preds_TEST_norm = KernelKnn(X[spl_train, ], TEST_data = X[spl_test, ], y[spl_train], k = 10 ,

method = 'canberra', weights_function = norm_kernel, regression = F,

Levels = unique(y))

``````
``````##            [,1]      [,2]
## [1,] 0.26150003 0.7385000
## [2,] 0.84170089 0.1582991
## [3,] 0.00000000 1.0000000
## [4,] 0.07614579 0.9238542
## [5,] 0.09479386 0.9052061
## [6,] 0.00000000 1.0000000

``````

The computations can be speed up by using the parameter threads (utilizes openMP). There is also the option to exclude extrema (minimum and maximum distances) during the calculation of the k-nearest-neighbor distances using extrema = TRUE. The bandwidth of the existing kernels can be tuned using the h parameter, which defaults to 1.0.

The KernelKnnCV function

The KernelKnnCV function can be employed to return the prediction accuracy using n-fold cross-validation. The following parameter pairs give optimal results according to my RandomSearchR package,

k method kernel
10 canberra tricube
9 canberra epanechnikov

``````
fit_cv_pair1 = KernelKnnCV(X, y, k = 10 , folds = 5, method = 'canberra',

weights_function = 'tricube', regression = F,

Levels = unique(y), threads = 5)

``````
``````
str(fit_cv_pair1)

``````
``````
## List of 2
##  \$ preds:List of 5
##   ..\$ : num [1:71, 1:2] 0.00648 0.25323 1 0.97341 0.92031 ...
##   ..\$ : num [1:70, 1:2] 0 0 0 0 0.999 ...
##   ..\$ : num [1:70, 1:2] 0.353 0 0.17 0.212 0.266 ...
##   ..\$ : num [1:70, 1:2] 0 0 0 0 0 ...
##   ..\$ : num [1:70, 1:2] 0.989 0 1 0 0 ...
##  \$ folds:List of 5
##   ..\$ fold_1: int [1:71] 5 26 233 243 30 41 237 229 19 11 ...
##   ..\$ fold_2: int [1:70] 262 89 257 67 58 266 253 85 275 268 ...
##   ..\$ fold_3: int [1:70] 127 128 295 287 134 288 130 277 125 101 ...
##   ..\$ fold_4: int [1:70] 313 301 317 318 316 142 175 157 146 147 ...
##   ..\$ fold_5: int [1:70] 195 326 225 332 342 347 206 219 218 214 ...

``````
``````
fit_cv_pair2 = KernelKnnCV(X, y, k = 9 , folds = 5,method = 'canberra',

weights_function = 'epanechnikov', regression = F,

Levels = unique(y), threads = 5)

``````
``````
str(fit_cv_pair2)

``````
``````
## List of 2
##  \$ preds:List of 5
##   ..\$ : num [1:71, 1:2] 0.0224 0.255 1 0.9601 0.8876 ...
##   ..\$ : num [1:70, 1:2] 0 0 0 0 0.998 ...
##   ..\$ : num [1:70, 1:2] 0.36 0 0.164 0.185 0.202 ...
##   ..\$ : num [1:70, 1:2] 0 0 0 0 0 ...
##   ..\$ : num [1:70, 1:2] 0.912 0 1 0 0 ...
##  \$ folds:List of 5
##   ..\$ fold_1: int [1:71] 5 26 233 243 30 41 237 229 19 11 ...
##   ..\$ fold_2: int [1:70] 262 89 257 67 58 266 253 85 275 268 ...
##   ..\$ fold_3: int [1:70] 127 128 295 287 134 288 130 277 125 101 ...
##   ..\$ fold_4: int [1:70] 313 301 317 318 316 142 175 157 146 147 ...
##   ..\$ fold_5: int [1:70] 195 326 225 332 342 347 206 219 218 214 ...

``````

Each cross-validated object returns a list of length 2 ( the first sublist includes the predictions for each fold whereas the second gives the indices of the folds)

``````acc_pair1 = unlist(lapply(1:length(fit_cv_pair1\$preds),

function(x) acc(y[fit_cv_pair1\$folds[[x]]],

fit_cv_pair1\$preds[[x]])))
acc_pair1

``````
``````
## [1] 0.9154930 0.9142857 0.9142857 0.9285714 0.9571429

``````
``````
cat('accurcay for params_pair1 is :', mean(acc_pair1), '\n')

``````
``````
## accurcay for params_pair1 is : 0.9259557

``````
``````
acc_pair2 = unlist(lapply(1:length(fit_cv_pair2\$preds),

function(x) acc(y[fit_cv_pair2\$folds[[x]]],

fit_cv_pair2\$preds[[x]])))
acc_pair2

``````
``````
## [1] 0.9014085 0.9142857 0.9000000 0.9142857 0.9571429

``````
``````
cat('accuracy for params_pair2 is :', mean(acc_pair2), '\n')

``````
``````
## accuracy for params_pair2 is : 0.9174245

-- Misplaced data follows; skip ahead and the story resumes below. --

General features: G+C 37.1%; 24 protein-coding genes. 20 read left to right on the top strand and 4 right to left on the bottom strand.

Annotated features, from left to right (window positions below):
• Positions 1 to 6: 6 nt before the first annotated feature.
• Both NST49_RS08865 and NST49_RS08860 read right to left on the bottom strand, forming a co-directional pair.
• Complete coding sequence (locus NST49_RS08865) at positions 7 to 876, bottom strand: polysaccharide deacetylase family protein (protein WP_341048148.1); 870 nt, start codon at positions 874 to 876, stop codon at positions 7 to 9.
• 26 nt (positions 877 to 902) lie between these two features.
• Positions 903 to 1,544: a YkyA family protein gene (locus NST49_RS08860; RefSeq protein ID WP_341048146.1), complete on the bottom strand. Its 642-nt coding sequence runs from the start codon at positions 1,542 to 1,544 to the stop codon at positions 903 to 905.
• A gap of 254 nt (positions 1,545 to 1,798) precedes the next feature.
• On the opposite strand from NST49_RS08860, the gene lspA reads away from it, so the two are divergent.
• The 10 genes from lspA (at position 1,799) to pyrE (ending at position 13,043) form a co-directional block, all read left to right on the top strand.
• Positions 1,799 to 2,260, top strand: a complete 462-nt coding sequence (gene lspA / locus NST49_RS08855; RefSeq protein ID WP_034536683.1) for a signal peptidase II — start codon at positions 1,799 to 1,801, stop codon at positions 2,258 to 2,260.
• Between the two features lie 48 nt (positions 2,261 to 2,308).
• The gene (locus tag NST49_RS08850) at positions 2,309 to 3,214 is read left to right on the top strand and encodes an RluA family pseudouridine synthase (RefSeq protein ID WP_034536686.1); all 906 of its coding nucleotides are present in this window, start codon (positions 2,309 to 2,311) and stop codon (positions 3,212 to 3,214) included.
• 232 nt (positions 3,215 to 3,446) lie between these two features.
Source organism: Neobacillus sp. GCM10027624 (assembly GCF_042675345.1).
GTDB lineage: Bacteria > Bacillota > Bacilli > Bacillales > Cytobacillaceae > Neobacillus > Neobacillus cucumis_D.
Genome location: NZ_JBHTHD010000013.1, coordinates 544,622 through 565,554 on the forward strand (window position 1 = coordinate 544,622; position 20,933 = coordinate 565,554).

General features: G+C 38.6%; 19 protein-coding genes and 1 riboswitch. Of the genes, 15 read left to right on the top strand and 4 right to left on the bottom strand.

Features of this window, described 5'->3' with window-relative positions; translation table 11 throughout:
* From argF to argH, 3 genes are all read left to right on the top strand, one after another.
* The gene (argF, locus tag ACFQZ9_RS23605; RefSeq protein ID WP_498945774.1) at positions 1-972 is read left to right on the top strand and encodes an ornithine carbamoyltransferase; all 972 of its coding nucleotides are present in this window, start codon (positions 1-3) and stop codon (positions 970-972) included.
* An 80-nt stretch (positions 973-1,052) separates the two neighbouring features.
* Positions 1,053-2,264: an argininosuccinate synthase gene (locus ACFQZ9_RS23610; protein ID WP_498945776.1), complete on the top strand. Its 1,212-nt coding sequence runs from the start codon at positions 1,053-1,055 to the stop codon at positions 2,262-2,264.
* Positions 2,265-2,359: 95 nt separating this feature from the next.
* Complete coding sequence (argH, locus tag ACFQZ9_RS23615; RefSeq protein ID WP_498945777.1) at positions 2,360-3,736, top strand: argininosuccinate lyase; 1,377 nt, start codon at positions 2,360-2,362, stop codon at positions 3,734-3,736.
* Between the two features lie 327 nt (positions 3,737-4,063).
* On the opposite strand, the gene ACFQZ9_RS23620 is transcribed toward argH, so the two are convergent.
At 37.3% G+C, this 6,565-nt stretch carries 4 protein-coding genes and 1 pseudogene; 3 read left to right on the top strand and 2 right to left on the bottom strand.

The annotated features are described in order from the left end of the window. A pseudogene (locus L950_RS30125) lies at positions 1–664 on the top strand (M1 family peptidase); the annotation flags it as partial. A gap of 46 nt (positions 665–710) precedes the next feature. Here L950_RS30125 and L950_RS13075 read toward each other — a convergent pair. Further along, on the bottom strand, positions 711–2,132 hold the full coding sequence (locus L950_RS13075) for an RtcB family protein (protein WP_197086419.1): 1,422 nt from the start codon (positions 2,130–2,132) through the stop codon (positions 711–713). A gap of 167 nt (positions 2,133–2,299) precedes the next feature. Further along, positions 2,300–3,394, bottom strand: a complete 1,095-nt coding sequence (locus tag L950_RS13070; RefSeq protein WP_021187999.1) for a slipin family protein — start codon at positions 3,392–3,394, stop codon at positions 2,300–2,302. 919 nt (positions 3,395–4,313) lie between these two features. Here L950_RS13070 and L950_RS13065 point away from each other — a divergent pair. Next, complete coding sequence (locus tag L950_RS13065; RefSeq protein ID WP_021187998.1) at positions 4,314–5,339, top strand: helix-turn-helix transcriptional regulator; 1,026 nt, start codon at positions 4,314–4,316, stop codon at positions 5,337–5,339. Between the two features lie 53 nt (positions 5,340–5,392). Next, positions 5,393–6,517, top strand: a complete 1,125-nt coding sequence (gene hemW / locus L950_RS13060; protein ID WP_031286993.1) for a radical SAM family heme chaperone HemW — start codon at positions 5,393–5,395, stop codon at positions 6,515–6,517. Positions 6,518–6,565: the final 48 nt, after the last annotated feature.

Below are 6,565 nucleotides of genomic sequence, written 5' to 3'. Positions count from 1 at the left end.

``````

In the KernelKnn package the user can also combine kernels by adding or multiplying from the existing ones. For instance, if I want to multiply the tricube with the gaussian kernel, then I’ll give the following character string to the weights_function, “tricube_gaussian_MULT”. On the other hand, If I want to add the same kernels then the weights_function will be “tricube_gaussian_ADD”.

I’ll illustrate this option of the package using two image data sets in form of matrices, i.e. the MNIST and the CIFAR-10. From within R one can download the data in a linux OS using,

``````system("wget https://raw.githubusercontent.com/mlampros/DataSets/master/mnist.zip")

and

system("wget https://raw.githubusercontent.com/mlampros/DataSets/master/cifar_10.zip")

``````

Moreover, the irlba and the OpenImageR packages are needed for comparison purposes, which can be installed directly from CRAN using the install.packages() function. A 4-fold cross-validation using the KernelKnnCV function can take 40-50 minutes utilizing 6 threads (for each data set). An alternative to reduce the computation time would be a train-test split of the data at the cost of performance validation.

MNIST data set

The MNIST data set of handwritten digits has a training set of 70,000 examples and each row of the matrix corresponds to a 28 x 28 image. The unique values of the response variable y range from 0 to 9. More information about the data can be found in the DataSets repository (the folder includes also an Rmarkdown file).

``````
system("wget https://raw.githubusercontent.com/mlampros/DataSets/master/mnist.zip")

quote = "\"", sep = ",")

``````
``````X = mnist[, -ncol(mnist)]
dim(X)

## [1] 70000   784

# the KernelKnn function requires that the labels are numeric and start from 1 : Inf

y = mnist[, ncol(mnist)] + 1
table(y)

## y
##    1    2    3    4    5    6    7    8    9   10
## 6903 7877 6990 7141 6824 6313 6876 7293 6825 6958

``````

K nearest neighbors do not perform well in high dimensions due to the curse of dimensionality (k observations that are nearest to a given test observation x1 may be very far away from x1 in p-dimensional space when p is large [ An introduction to statistical learning, James/Witten/Hastie/Tibshirani, pages 108-109 ]), leading to a very poor k-nearest-neighbors fit. One option to overcome this problem would be to use truncated svd (irlba package) to reduce the dimensions of the data. A second option, which is appropriate in case of images, would be to use image descriptors. Here, I’ll compare those two approaches.